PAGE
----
Posts Tagged ‘import’

Alteryx and Tableau to display UK schools data

February 6th, 2014 Comments off

As part of my Alteryx training, following on from my starting out with Alteryx, I decided to try and use it for a real world example to test it out. I recently had a baby so have to start thinking about schools. Luckily the UK government make school performance data public and the excellent Guardian Datablog have tidied it up for me (the data is for 2012, hence now out of date, but good enough for my training in Alteryx). The data contains school address details, local authority details, school size, school religion and multiple measures of performance.

I would like to know which schools are performing well – i.e. their pupils have high attainment in their exams – and then see which streets are within X miles to help guide me which streets I would need to live to get my son into a chosen school. Alteryx has an in built function called Trade Area where it can map show you a chose radius from a point, which is ideal for the schools approximated catchment area analysis.

Radius of 0.3 miles around each school

Radius of 0.3 miles around each school

Each purple dot is a school with the cirle around the dot being the approximate catchment area, although looking at this it appears the catchment area in London will, in reality, be less than 0.3 miles. Read more…

SSIS Import Multiple Files into a Table

June 6th, 2013 7 comments

I have been banging my head against the computer screen today, fighting with SSIS, which can be incredibly unintuitive. Anyway, as usual, the internet eventually came to my rescue so I can post the solution.

My problem was passing the file name as a parameter into a Data Flow Task. The Data Flow Task was part of a For Each Loop, which worked perfectly except from the Data Flow Task, which was hardcoded with the file name. The solution came from and here it is (in case that link breaks in future):

“I recently had a request to import multiple csv files into a database table then move the files to a new folder. Since this was the first time I was using SSIS Packages I had to do a bit of googling to get my head around it. I found a bunch of blogs and other articles on how to do things in SSIS but none of these posts gave me exactly what i required. So i sat down and knuckled in and eventually figured out how to do this using variables. Below is how you can do this:

This article requires you to have the basic knowledge of how to use the IDE for SSIS packages.

First off we need to create our directories

  • Create a folder c:\temp
  • Create a folder c:\temp\data
  • Create a folder c:\temp\data\Archived

Next we need create our variables and set their settings as the diagram below shows.

  1. varSourceFolder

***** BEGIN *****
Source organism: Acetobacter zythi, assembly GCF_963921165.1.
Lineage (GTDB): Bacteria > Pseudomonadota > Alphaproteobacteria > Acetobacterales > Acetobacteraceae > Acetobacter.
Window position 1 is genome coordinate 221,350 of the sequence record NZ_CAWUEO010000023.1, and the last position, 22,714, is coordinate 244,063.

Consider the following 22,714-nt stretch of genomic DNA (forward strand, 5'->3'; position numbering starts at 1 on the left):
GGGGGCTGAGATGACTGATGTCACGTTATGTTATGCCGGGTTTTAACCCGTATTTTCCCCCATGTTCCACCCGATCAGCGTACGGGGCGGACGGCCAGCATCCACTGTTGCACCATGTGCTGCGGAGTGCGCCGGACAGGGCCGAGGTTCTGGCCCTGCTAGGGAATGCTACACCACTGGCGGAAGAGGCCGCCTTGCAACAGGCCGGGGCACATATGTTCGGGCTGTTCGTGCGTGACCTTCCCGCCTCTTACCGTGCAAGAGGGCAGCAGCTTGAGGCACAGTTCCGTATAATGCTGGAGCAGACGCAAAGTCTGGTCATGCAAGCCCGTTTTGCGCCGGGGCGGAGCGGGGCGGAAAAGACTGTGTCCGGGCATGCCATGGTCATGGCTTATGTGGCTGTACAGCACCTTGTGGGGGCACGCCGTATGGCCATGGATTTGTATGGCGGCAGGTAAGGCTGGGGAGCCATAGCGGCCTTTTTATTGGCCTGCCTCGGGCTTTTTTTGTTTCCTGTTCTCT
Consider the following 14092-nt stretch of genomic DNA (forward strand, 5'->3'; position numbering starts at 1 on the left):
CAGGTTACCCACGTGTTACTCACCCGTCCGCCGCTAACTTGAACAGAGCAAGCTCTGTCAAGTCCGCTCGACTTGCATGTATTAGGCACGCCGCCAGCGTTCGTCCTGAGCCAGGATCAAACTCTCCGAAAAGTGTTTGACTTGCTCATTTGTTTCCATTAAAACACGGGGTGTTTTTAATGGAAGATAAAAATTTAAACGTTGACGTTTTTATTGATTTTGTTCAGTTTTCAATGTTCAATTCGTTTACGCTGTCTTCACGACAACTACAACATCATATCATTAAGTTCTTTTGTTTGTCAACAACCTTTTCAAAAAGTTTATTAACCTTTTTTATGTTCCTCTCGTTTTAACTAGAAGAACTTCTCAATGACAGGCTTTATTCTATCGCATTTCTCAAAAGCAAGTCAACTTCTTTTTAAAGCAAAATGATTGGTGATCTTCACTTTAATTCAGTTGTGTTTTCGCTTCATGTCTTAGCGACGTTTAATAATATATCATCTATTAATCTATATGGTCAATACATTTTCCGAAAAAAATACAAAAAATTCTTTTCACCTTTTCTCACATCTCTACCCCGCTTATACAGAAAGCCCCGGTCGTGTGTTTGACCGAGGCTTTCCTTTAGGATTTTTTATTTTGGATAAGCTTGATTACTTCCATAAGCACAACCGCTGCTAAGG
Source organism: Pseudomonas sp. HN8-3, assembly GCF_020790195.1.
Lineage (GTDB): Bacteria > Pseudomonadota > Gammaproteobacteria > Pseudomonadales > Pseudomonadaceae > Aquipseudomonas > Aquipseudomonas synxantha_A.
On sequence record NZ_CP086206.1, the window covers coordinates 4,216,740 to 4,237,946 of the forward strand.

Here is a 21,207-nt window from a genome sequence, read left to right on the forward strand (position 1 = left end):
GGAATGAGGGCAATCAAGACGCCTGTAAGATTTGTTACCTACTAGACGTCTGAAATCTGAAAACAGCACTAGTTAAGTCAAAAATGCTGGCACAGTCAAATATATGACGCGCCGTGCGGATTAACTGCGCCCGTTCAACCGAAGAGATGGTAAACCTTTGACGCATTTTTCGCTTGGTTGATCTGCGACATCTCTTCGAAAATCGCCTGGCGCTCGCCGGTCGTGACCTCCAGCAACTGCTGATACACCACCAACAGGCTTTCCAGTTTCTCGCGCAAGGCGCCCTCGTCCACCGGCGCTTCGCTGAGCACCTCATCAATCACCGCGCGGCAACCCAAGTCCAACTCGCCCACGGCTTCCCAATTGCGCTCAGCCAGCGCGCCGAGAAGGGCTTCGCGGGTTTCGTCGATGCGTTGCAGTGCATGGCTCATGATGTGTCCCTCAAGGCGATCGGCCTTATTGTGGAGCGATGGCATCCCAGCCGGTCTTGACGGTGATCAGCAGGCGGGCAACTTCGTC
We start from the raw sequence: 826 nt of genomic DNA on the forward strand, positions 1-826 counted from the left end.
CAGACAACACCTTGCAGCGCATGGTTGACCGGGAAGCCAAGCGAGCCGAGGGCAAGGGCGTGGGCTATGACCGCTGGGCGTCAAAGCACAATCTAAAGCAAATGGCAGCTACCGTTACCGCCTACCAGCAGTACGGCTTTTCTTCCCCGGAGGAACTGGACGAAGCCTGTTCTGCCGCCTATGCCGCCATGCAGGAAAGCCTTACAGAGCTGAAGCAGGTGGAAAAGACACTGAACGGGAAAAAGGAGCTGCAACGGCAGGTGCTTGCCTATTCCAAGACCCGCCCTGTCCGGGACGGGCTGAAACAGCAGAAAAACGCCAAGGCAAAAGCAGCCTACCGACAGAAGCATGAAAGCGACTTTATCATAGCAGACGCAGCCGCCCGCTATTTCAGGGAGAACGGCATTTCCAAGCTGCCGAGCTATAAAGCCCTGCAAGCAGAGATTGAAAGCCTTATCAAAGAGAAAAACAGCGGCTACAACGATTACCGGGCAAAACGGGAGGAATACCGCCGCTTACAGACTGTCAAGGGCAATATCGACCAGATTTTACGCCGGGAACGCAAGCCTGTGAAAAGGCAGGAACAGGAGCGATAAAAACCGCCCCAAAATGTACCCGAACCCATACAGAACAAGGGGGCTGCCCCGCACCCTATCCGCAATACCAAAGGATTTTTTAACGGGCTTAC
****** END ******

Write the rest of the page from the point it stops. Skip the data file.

2. varArchiveFolder
  3. varArchivePath
  4. varFileName
  5. varFilePath


Now on the Control flow place the following items and configure them as the screenshots below show.

  • Foreach Loop Container
  • Data Flow Task (Place inside the Foreach Loop Container)
  • File System Task  (Place inside the Foreach Loop Container)


Now double click on the Data Flow Task, this will take you to the data flow tab.
On the Data Flow place the following items.

  • Flat File Source
  • Ole DB Destination

Now we need to configure the connections for our source file and our destination

  • Double click on the Flat File Source and create a new connection
  • Give the connection a name and browse to a file in the “c:\temp\data” folder (in my case i have a CSV file)
  • Set any other options you may require (in my case I changed the Header row delimiter to | as my CSV is pipe delimited).
  • Select “Columns” and click “Ok”

In order to make the FlatFile connection dynamic we have to configure the ConnectionString Property as an Expression. varFilePath will be updated on each iteration of file in the Foreach Loop Container.

On the connection managers window you will see the connection you have just created.
Select this connection and in the properties pane select expressions and configure the expression as shown in the screenshot below.


  • Now double click the OLE DB Destination and create a new connection.
  • Select the data connection you want to use or create a new one
  • Select your data access mode (mine is table or view)
  • Select the name of the table or view or press new (pressing new will create a new table or view based on the data in your file)
  • Select mappings on the left and map the columns from your file to your database table.
  • Click “Ok”

Remember to link all your items together as seen below.


Now run your package and check the results.

What did we do?

We have just created a SSIS package that looks in a source directory for all files of extension CSV. The package will iterate through each file and import the data in the file to a SQL table in our database, the package will then move the file to the archive directory.

How can I see my results?

You can run a select query on your table in your database and see if you have the expected data. You can also check your c:\temp\data folder and you should notice the files are no longer there, they should now be in the c:\temp\data\Archived folder.

I hope this help you in your experience with SSIS.

Categories: SSIS Tags: , ,